New York City
When I heard Widespread Panic was coming to New York City, I was surprised to discover that they had booked the United Palace. I never heard of the venue. I looked it up and was shocked when I found out that it was located on 175th Street in Spanish Harlem.
Spreadheads in Spanish Harlem? Are you shitting me? Talk about a clash of cultures.
The United Palace was built in 1930 for vaudeville acts and to show movies. A church bought it in 1969 and renovated it. They have been showing plays and concerts there since then.
I had a hotel room on 63rd Street right across from Lincoln Center, which was being renovated. I checked into my tiny room and wrote for a bit before Derek stopped by. Eventually Bruce showed up for a pre-party before we went to the concert.
We took the A train from Columbus Circle up to Harlem. The train had an interesting mix of commuters, Yankee fans going to the game, and a sprinkle of Spreadheads. We got out at 168th Street and walked uptown a few blocks. I had not been in that part of town in a very long time. I used to be a process server many moons ago and had to served eviction notices to delinquent tenants. Luckily, I wasn't shot.
Anyway, we made our way up Broadway and there were a lot of locals (mostly Dominican) who had slightly confused and amused faces on as they soaked up the scene with wookies and Spreadheads mingling invading a few block radius in front of the theatre.
A guy in a beard and Hawaiin shirt wandered over and said, "Rolls. Molly. Yo."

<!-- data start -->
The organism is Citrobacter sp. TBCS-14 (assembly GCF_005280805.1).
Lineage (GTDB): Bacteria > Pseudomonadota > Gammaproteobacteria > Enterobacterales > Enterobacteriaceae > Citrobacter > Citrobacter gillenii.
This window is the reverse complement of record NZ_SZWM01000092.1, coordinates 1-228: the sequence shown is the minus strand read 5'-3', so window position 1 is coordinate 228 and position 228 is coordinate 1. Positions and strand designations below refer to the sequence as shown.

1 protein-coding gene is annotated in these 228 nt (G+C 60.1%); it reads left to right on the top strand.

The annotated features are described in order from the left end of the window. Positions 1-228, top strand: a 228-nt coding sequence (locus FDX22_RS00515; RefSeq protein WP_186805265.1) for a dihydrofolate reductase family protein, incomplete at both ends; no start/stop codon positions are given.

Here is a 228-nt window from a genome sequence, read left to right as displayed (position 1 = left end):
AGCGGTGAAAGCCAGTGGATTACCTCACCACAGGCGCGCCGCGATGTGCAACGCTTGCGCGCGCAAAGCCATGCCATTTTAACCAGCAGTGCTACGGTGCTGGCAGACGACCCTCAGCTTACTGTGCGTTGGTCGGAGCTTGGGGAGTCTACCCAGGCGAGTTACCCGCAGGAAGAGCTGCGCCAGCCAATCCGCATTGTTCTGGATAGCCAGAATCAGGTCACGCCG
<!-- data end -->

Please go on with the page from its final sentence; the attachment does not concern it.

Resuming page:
Bruce was hungry and he kept saying things like, "We're in Dominicanville and I smell rice."
We separated. He went in search of a beef patty. I wanted to go inside and check out the venue. There was no pat down, much like the Beacon, and I walked right in. I grabbed a $7 beer for what seemed like 6 ounces of some sort of micro brew. I wandered up the intricate staircase and was impressed with the original artwork. There might have been new paint on stuff, but for the most part, the theatre looked just like it did when it opened in 1930.
It almost felt like I was in a church. Afterall, they do preform bilingual religious ceremonies in there, so it wasn't too far fetched that the theatre also doubled as a place of worship.
I had very low expectations of the show mainly because I had such a horrible week that I was happy to see any concert. The fact that it was Panic on the first of a two night run in New York City was just a bonus.
Sometimes, it doesn't matter what the setlist was on paper or whether or not the band sounded great. And it just comes down to the enjoyment factor of the show. Some of the best shows in my life have sounded and seemed unappealing to others, but for me they were awesome because I really needed to be at that place at the right exact time. This past week was tough for me. I had a lot of stressful situations with family and work and getting sick earlier in the week. In short, I was having a shitty week and the concert was exactly what I needed.
When the Joker asked me my thoughts on the show, I had to qualify my answer. He understood.Sometimes it's not about who is playing or what or how they played... the simple fact that they played was good enough.
I'll have to listen to the show again to get into more depth about how they played, especially the new stuff. I didn't take notes. I didn't even write down a setlist or bring my camera. I was there just to party it up and dance and have a great time and leave my bad week behind me.